Robert and Kathleen Schwartz v. Ariz. Dep’t of Rev., No. 1828-00-I (BOTA July 27, 2000)
Mr. and Mrs. Schwartz failed to file Arizona income tax returns for 1992 and 1993. Mr. Schwartz subsequently conceded that he was an Arizona resident for 1992 and 1993, but argued that his wife’s wages should not be taxed during this period. The Board concluded that Arizona, as well as California, where Mrs. Schwartz was living, were community property states and that half of her total income was attributable to Mr. Schwartz and taxable in Arizona.
William L. and Norma Raby v. Ariz. Dep’t of Rev., No. 1823-00-I (BOTA June 13, 2000)
The taxpayers filed a joint 1994 Arizona income tax return which included a $2,500 subtraction attributable to the State of Arizona pension and comp pay to Mr. Raby. Subsequently, they filed an amended return claiming a $5,000 subtraction for the pension income. The Rabys contend that the pension income is community property and that Mr. and Mrs. Raby were each entitled to a $2,500.00 subtraction for the pension income received solely by Mr. Raby. The Department argued that only one person, Mr. Raby, received pension income and that the Rabys were only entitled to one subtraction of $2,500 per tax year. The Department followed its administrative regulation which provided that the $2,500 subtraction is calculated per individual. The Board rejected the Department’s position which essentially viewed the Rabys’ marital community as a single individual, whereby property acquired during the marriage belongs neither to the husband nor the wife but to the community. Under earlier Arizona, as well as BOTA decisions, it was determined that, as co-owners of a pension, married individuals each receive the pension. Accordingly, the Rabys were each entitled to a $2,500 subtraction.
Edmund D. and Kathleen Kahn v. Ariz. Dep’t of Rev., No. 1824-00-I (BOTA July 27, 2000)
Using the same reasoning as discussed above in the Raby decision, the Board held that the taxpayers were entitled to a $5,000 subtraction from income for military pension payments.
Arcadia Plumbing Trust v. Ariz. Dep’t of Rev., No. 1815-99-I (BOTA June 13, 2000)
In 1992, the IRS determined that the taxpayer was taxable as a corporation. This determination was upheld by the U.S. Tax Court. The Department subsequently audited the taxpayer when to failed to file Arizona corporate income tax returns for 1988 and 1999. Relying on the Tax Court decision, the Board rejected the taxpayer’s arguments that it was not taxable as a corporation. It also rejected the taxpayer’s argument that because the Department failed to rebut an affidavit submitted by its former trustee, the facts of the affidavit, which supported the taxpayer’s position, must be accepted as true. The Board determined that several Arizona Court of Appeals decisions, holding that undisputed facts in a statement of facts in support of a motion for summary are presumed true, do not apply to affidavits submitted in administrative hearings.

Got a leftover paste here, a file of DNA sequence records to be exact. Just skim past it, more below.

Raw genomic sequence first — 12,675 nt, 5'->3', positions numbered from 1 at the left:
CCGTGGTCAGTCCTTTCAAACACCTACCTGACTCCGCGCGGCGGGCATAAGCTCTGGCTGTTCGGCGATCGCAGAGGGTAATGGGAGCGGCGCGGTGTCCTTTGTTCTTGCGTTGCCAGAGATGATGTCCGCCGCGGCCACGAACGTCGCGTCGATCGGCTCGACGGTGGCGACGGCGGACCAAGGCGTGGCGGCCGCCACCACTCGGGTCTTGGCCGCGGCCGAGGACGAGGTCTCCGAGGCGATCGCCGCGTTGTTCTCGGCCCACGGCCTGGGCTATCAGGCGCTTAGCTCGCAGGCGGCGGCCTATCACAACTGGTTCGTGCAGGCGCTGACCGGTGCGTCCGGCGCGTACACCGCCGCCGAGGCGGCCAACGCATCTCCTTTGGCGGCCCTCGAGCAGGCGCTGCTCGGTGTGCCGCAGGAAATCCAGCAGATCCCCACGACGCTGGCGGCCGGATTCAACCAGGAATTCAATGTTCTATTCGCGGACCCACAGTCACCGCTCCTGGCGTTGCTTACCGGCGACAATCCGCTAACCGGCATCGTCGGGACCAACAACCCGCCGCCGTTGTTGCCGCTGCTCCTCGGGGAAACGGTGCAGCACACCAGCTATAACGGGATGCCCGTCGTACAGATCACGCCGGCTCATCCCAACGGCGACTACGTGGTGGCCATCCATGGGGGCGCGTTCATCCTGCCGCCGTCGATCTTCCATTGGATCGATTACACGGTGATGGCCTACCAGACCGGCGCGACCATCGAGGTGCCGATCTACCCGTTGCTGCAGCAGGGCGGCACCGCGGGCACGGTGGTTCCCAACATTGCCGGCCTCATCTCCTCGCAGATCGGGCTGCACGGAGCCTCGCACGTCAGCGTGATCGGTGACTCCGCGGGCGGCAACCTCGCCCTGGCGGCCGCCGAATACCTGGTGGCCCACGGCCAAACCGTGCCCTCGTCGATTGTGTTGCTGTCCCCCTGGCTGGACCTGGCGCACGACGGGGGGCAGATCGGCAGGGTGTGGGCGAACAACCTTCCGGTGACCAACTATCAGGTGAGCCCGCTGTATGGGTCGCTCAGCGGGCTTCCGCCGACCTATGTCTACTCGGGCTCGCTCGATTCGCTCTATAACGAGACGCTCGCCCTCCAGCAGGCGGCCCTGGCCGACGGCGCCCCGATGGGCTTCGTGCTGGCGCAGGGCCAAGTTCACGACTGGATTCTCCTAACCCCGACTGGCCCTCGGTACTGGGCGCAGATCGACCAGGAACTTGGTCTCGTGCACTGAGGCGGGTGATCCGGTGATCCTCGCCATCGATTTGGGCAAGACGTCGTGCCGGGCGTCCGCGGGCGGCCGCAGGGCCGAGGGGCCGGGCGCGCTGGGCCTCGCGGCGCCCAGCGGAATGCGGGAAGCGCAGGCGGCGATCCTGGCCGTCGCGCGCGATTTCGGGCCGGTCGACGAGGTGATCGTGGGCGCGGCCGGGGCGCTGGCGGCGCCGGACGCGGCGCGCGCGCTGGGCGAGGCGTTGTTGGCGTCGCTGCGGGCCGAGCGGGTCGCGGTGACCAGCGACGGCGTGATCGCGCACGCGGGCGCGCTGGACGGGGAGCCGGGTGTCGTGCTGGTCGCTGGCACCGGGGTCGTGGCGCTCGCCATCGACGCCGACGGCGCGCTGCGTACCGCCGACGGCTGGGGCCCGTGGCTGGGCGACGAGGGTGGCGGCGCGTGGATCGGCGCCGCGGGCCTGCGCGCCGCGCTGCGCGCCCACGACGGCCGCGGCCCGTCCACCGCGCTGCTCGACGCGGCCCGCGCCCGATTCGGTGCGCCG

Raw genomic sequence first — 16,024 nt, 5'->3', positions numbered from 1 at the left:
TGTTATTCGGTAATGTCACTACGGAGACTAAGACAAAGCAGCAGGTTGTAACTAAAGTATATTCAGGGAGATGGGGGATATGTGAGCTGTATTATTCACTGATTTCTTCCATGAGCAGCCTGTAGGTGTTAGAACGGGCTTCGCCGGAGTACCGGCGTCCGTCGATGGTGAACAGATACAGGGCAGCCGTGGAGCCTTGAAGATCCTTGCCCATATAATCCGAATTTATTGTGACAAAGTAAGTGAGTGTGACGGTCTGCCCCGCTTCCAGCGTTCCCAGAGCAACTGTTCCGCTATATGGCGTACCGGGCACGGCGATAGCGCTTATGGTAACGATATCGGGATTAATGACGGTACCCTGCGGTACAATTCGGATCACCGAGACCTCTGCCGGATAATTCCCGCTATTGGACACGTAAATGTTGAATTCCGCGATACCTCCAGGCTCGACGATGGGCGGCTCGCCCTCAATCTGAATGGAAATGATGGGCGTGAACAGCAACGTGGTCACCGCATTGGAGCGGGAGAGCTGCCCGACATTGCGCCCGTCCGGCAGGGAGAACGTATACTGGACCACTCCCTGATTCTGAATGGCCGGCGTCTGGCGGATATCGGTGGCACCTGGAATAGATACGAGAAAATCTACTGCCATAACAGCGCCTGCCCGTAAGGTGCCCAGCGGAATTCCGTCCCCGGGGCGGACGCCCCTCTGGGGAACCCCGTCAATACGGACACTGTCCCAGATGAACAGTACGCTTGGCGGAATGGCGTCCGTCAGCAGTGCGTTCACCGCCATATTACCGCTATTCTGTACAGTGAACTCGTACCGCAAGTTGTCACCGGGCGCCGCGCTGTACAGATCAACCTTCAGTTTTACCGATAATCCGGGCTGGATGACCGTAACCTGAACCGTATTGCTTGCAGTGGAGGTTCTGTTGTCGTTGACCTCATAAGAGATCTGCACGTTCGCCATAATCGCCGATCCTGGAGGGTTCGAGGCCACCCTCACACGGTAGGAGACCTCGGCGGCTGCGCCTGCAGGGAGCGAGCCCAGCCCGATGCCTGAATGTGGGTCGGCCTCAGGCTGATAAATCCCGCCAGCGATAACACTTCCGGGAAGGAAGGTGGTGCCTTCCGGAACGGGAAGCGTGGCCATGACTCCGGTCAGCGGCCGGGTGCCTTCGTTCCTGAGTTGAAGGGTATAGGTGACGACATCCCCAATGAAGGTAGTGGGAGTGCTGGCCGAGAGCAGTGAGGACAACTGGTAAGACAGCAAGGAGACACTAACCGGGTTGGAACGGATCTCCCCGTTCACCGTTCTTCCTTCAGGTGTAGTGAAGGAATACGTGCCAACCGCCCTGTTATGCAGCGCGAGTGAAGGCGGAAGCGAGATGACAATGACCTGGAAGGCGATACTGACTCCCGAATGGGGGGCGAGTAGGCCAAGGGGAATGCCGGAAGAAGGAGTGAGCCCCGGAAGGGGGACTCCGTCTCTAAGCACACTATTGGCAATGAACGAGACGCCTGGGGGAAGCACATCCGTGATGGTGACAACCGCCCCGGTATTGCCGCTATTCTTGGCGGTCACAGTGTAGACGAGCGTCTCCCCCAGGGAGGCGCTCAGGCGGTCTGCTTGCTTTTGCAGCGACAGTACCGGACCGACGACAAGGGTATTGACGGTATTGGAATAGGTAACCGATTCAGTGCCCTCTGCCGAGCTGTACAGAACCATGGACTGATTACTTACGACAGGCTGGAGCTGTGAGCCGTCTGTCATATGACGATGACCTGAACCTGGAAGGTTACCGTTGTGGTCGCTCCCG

Desert Coffee Technologies v. Ariz. Dep't of Rev., No. 1793-98-S (BOTA July 26, 1999)
Desert Coffee provided coin-operated coffee brewing machines to businesses, which included the coffee, chocolate, cream, sugar and other condiments. It argued it was exempt from transaction privilege taxation under A.R.S. § 42-5102.A.3, which exempted retailers who sell food and do not provide any facilities for the consumption of food on the premises. The Board disagreed, holding that for an item to constitute food for transaction privilege tax purposes it must fall within the statutory definition. A.R.S. § 42-5103.3 defines food as any food item which is intended for home consumption. Furthermore, A.R.S. § 42-5106.C states that food, as defined, does not include food for consumption on the premises, and A.R.S. § 42-5101.4.e states that beverages sold in cups, glasses or containers are food for consumption on the premises. Because the coffee products are food for consumption on the premises and not for home consumption, they do not fall under the definition of food for transaction privilege tax purposes. The Board also rejected the argument that the coffee sales were exempt as sales of food from vending machines. Again, the exemption applied to sales of food and not to sales of food for consumption on the premises.
Blue Line Distributing, Inc. v. Ariz. Dep't of Rev., No. 1762-98-S (BOTA July 26, 1999)